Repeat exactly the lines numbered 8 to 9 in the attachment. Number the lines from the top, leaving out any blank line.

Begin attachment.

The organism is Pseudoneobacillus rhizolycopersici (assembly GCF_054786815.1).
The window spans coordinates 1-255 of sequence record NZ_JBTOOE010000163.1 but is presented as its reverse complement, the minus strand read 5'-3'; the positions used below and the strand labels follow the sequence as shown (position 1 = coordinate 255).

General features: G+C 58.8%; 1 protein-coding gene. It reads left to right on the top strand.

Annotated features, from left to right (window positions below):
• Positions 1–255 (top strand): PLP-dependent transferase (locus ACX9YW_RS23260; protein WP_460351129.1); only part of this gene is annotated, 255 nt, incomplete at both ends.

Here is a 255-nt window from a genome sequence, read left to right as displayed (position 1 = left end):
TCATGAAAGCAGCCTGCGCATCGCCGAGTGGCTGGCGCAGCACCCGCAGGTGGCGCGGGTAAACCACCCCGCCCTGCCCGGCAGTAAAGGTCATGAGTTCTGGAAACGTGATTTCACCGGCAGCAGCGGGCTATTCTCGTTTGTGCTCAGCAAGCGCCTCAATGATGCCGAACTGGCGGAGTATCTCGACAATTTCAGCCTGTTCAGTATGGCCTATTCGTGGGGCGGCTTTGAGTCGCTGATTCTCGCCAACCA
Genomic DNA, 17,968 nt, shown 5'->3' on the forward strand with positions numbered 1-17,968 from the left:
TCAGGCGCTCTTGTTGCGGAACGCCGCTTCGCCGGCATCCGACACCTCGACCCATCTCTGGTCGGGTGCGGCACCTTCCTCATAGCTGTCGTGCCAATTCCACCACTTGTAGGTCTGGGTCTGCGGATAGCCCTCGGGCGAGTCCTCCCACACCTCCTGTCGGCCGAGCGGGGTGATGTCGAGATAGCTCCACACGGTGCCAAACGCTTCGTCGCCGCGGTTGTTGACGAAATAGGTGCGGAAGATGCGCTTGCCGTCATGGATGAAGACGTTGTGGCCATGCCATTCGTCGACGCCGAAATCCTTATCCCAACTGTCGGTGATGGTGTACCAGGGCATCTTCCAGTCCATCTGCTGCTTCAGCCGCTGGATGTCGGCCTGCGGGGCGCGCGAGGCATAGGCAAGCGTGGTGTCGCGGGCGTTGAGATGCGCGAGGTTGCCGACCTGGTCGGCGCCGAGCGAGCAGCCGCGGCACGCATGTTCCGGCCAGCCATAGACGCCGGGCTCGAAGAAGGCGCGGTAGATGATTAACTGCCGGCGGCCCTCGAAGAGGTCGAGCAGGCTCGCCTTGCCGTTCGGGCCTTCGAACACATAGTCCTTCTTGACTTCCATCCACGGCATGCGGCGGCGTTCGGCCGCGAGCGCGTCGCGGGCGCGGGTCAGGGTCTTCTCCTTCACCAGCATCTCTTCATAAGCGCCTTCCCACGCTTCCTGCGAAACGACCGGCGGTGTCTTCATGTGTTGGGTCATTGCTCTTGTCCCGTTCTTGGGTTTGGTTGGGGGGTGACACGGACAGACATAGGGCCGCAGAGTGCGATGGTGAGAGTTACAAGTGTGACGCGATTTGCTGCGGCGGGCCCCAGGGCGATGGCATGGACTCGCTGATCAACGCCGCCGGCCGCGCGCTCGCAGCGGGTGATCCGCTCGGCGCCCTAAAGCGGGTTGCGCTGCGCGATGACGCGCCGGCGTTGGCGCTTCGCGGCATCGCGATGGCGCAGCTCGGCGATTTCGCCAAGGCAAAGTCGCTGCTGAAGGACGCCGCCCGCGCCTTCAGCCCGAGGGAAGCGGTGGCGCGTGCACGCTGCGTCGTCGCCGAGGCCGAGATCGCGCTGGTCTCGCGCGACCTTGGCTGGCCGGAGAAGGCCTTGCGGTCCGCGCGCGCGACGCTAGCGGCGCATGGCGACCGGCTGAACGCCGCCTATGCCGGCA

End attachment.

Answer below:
Genomic DNA, 17,968 nt, shown 5'->3' on the forward strand with positions numbered 1-17,968 from the left:
TCAGGCGCTCTTGTTGCGGAACGCCGCTTCGCCGGCATCCGACACCTCGACCCATCTCTGGTCGGGTGCGGCACCTTCCTCATAGCTGTCGTGCCAATTCCACCACTTGTAGGTCTGGGTCTGCGGATAGCCCTCGGGCGAGTCCTCCCACACCTCCTGTCGGCCGAGCGGGGTGATGTCGAGATAGCTCCACACGGTGCCAAACGCTTCGTCGCCGCGGTTGTTGACGAAATAGGTGCGGAAGATGCGCTTGCCGTCATGGATGAAGACGTTGTGGCCATGCCATTCGTCGACGCCGAAATCCTTATCCCAACTGTCGGTGATGGTGTACCAGGGCATCTTCCAGTCCATCTGCTGCTTCAGCCGCTGGATGTCGGCCTGCGGGGCGCGCGAGGCATAGGCAAGCGTGGTGTCGCGGGCGTTGAGATGCGCGAGGTTGCCGACCTGGTCGGCGCCGAGCGAGCAGCCGCGGCACGCATGTTCCGGCCAGCCATAGACGCCGGGCTCGAAGAAGGCGCGGTAGATGATTAACTGCCGGCGGCCCTCGAAGAGGTCGAGCAGGCTCGCCTTGCCGTTCGGGCCTTCGAACACATAGTCCTTCTTGACTTCCATCCACGGCATGCGGCGGCGTTCGGCCGCGAGCGCGTCGCGGGCGCGGGTCAGGGTCTTCTCCTTCACCAGCATCTCTTCATAAGCGCCTTCCCACGCTTCCTGCGAAACGACCGGCGGTGTCTTCATGTGTTGGGTCATTGCTCTTGTCCCGTTCTTGGGTTTGGTTGGGGGGTGACACGGACAGACATAGGGCCGCAGAGTGCGATGGTGAGAGTTACAAGTGTGACGCGATTTGCTGCGGCGGGCCCCAGGGCGATGGCATGGACTCGCTGATCAACGCCGCCGGCCGCGCGCTCGCAGCGGGTGATCCGCTCGGCGCCCTAAAGCGGGTTGCGCTGCGCGATGACGCGCCGGCGTTGGCGCTTCGCGGCATCGCGATGGCGCAGCTCGGCGATTTCGCCAAGGCAAAGTCGCTGCTGAAGGACGCCGCCCGCGCCTTCAGCCCGAGGGAAGCGGTGGCGCGTGCACGCTGCGTCGTCGCCGAGGCCGAGATCGCGCTGGTCTCGCGCGACCTTGGCTGGCCGGAGAAGGCCTTGCGGTCCGCGCGCGCGACGCTAGCGGCGCATGGCGACCGGCTGAACGCCGCCTATGCCGGCA